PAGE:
Apart from a good rest in harmony with nature, the Carpathians will add to your health. The entire highlands and neighboring areas have since long been famous for their mineral water, of which there are 400 springs in Transcarpathia alone. The famous balneological resort of Truskavets, Lviv Region, has a unique mineral water, Naftusia, with therapeutic properties that can take care of a lot of diseases; other famous spas are located in Morshyn and Skhidnytsia, in Lviv region as well.
Amid the Podolian Tovtry limestone mountain range (also called Medobory) in Ternopilsky region the visitor can enjoy a refreshing rest and, if he (or she) so desires, undergo effective but inexpensive medical treatment. Tovtry’s curative mineral waters are mentioned in chronicles of the 13thcentury. The doctors of Medobory’s balneological establishments are true magicians in reviving patients affected by diseases of the nervous, substantive and locomotor systems, combining treatment with rides on horseback, tours of caves, and odor therapy. Also, Medobory is next to being a heaven for admirers of beer. Its local unfiltered variety can easily deal with quite a lot of ailments.
Medobory is also famous for the Cathedral of The Virgin Mother in the village of Zarvanytsia. Every year about one million pilgrims visit the cathedral to seek relief from ill health as they pray to the miracle-working icon at Zarvanytsia.
… admire the unique flora and fauna
Another unforgettable tourist attraction is the Biosphere Preserve of Ascania Nova, Kherson Region, not far from the Black Sea coast. It is the only area on the Eurasian continent that has preserved huge tracts of feather-grass steppe that shimmers in silvery waves with every puff of the wind. Bisons, buffalos, zebras and Scottish ponies peacefully graze amid the feather grass. Ascania’s pride is the Przhevalsky horse, of which there are about one hundred out of the 1,300 extant in the world. Ukraine is considered the second homeland of this rare ungulate animal of Asia. To date the preserve’s collection of fauna numbers 5,000 animals and birds representing 110 species originating from the America, Africa, Asia and Europe. Ascania Nova is frequently referred to as a “kingdom of birds” – graceful swans, ostriches, cranes, peacocks, pheasants. Adventure-seeking tourists are offered photo safaris for them to imprint this kingdom on film. For those who prefer ecotourism Ascania Nova is a wonderful place to tour on horseback to delight in the wild beauty of prime nature.
… to sumptuously entertain the inner man
While touring Ukraine you will hardly resist a tasty dish of the national cuisine. Ukrainians are pretty good cooks and generous hosts. Among the most famous dishes is, of course, the famous Ukrainian borshch with garlic seasoned pampushky puffs, varenyky dumplings, and the unsurpassable chicken-Kyiv. Borshch, for example, is prepared according to old recipes with 50 strictly measured ingredients, making the soup taste as it did hundreds years ago. Depending on what part of the country you are visiting, some of the dishes will have an exotic local ethnic flavor. You will hardly regret also ordering pyrohy dumplings, thin rolled nalysnyky pancakes filled with cheese or jam, holubtsi cabbage rolls with a huge variety of fillings seasoned with sour cream, and ponchyky fritters fried in fat and filled with sour cherries. Ukrainians are still fortunate to be eating real organic food that will certainly revive the strength of the way-worn traveller and make his meal a feast to remember.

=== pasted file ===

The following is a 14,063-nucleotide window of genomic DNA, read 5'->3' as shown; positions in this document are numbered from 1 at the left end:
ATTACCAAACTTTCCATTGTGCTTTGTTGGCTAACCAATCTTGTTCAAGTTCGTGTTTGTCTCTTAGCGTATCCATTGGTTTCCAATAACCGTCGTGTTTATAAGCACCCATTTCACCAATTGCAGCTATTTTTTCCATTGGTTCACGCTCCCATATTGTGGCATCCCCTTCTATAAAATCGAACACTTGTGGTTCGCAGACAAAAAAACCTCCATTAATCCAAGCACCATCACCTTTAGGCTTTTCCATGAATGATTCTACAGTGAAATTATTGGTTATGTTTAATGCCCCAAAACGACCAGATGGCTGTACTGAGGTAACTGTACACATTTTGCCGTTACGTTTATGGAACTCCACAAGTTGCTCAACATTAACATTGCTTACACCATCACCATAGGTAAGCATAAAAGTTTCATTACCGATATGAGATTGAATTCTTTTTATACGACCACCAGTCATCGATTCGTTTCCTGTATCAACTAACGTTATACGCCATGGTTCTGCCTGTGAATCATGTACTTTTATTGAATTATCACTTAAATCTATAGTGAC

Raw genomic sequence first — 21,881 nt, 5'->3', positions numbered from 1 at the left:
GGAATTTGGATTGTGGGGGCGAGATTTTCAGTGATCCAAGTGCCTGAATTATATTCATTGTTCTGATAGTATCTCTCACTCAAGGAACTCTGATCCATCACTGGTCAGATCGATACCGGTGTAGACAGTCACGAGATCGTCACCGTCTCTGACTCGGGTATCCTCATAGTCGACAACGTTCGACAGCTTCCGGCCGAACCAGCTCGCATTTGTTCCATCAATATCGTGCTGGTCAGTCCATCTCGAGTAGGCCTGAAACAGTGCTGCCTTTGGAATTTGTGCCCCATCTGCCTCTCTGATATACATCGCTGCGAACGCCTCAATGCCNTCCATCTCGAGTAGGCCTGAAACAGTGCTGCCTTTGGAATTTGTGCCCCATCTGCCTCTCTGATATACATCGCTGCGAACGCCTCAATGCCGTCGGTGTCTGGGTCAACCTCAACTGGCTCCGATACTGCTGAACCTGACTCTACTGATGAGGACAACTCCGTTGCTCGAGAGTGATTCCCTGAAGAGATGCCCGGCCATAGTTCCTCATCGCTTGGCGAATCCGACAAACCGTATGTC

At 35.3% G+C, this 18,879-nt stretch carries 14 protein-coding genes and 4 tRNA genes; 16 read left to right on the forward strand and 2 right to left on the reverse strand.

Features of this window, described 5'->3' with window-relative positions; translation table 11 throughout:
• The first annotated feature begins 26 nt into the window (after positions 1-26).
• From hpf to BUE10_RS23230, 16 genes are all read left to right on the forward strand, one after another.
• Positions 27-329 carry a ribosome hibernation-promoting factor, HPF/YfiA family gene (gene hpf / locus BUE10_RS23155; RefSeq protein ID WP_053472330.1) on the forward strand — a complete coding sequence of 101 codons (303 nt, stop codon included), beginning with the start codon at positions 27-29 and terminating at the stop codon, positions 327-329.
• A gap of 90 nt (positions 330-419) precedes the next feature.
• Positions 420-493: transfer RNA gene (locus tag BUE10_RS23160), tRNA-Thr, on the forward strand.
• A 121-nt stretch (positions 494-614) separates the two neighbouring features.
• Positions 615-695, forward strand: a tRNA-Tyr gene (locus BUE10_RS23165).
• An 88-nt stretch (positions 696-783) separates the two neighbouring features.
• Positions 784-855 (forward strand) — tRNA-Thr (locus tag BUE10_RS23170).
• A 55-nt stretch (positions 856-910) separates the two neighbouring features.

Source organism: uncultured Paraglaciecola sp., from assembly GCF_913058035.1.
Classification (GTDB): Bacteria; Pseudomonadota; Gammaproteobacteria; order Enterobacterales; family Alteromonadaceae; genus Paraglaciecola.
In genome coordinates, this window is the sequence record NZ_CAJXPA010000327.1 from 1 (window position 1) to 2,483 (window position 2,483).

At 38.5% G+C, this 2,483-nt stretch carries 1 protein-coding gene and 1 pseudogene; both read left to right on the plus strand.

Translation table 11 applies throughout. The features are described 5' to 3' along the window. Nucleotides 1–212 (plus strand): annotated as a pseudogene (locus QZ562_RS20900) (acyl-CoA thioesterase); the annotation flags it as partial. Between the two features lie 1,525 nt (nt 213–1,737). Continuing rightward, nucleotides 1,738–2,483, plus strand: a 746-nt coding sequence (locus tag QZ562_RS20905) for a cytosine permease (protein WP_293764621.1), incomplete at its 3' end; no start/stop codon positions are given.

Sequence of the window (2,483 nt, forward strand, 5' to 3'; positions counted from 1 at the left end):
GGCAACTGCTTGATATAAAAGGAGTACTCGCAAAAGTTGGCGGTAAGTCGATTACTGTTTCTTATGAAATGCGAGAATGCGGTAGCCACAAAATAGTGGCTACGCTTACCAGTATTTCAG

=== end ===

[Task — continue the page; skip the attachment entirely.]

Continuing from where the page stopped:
…to taste the world’s best dessert wines
Crimea’s wines have absorbed the splendor of local nature, its brilliance and aromas. “Masandra”, the leader among Crimea’s wine makers, has, apart from its own wines, the world’s oldest collection of wines from France, Spain, Germany and Portugal. The collection’s gem is Jerez de la Frontiere of 1775 vintage. At Sotheby’s in 2001 one bottle of this wine fetched US $50,000. The local champagne “Novy Svit” is not inferior to its counterpart in France. Unique in their own right are also the wines from grape varieties that are over two thousand years old.
While in Crimea, make it a point of tasting the legendary local wines.
… and to simply unwind and have a good time
In Ukraine everyone will find enough places and occasions for entertainment in concert halls, theaters, operas, bowling clubs, billiards rooms, casinos, discotheques and nightclubs.
If you arrive in May, make sure to attend the Day of Kyiv festivities. On the summer longest days of July, all of Ukraine is celebrating the feast of Ivana Kupala (St. John’s Eve) that is accompanied by songs, dances and games paying tribute to pre-Christian customs and traditions.
Admirers of popular music are recommended to travel to the town of Nova Kakhovka, Kherson Region, to experience the boisterous atmosphere of a music festival that draws over 50,000 young people every year. April 1 marks the Day of Laughter in this country. It spills into the streets and the mass media and gains a Mardi gras hilarity in Odesa, Ukraine’s capital of humor, when it holds the famous Odesa “Humorina” on that day. Especially exotic and colorful in a truly Ukrainian sense is the international festival of Cossack martial art and folk art that is held on Khortytsia Island in Zaporizhia every August. In August as well the Sorochynsky Fair at Poltava is a traditional annual event dating from more than 200 years ago. Today, the fair is a striking combination of modern business activity and national traditions. What should command the attention of admirers of high art are the Serge Lifar Ballet Competition in February, the Vladimir Horowitz Competition of Pianists in October, and the theatrical competition in Kyiv in May.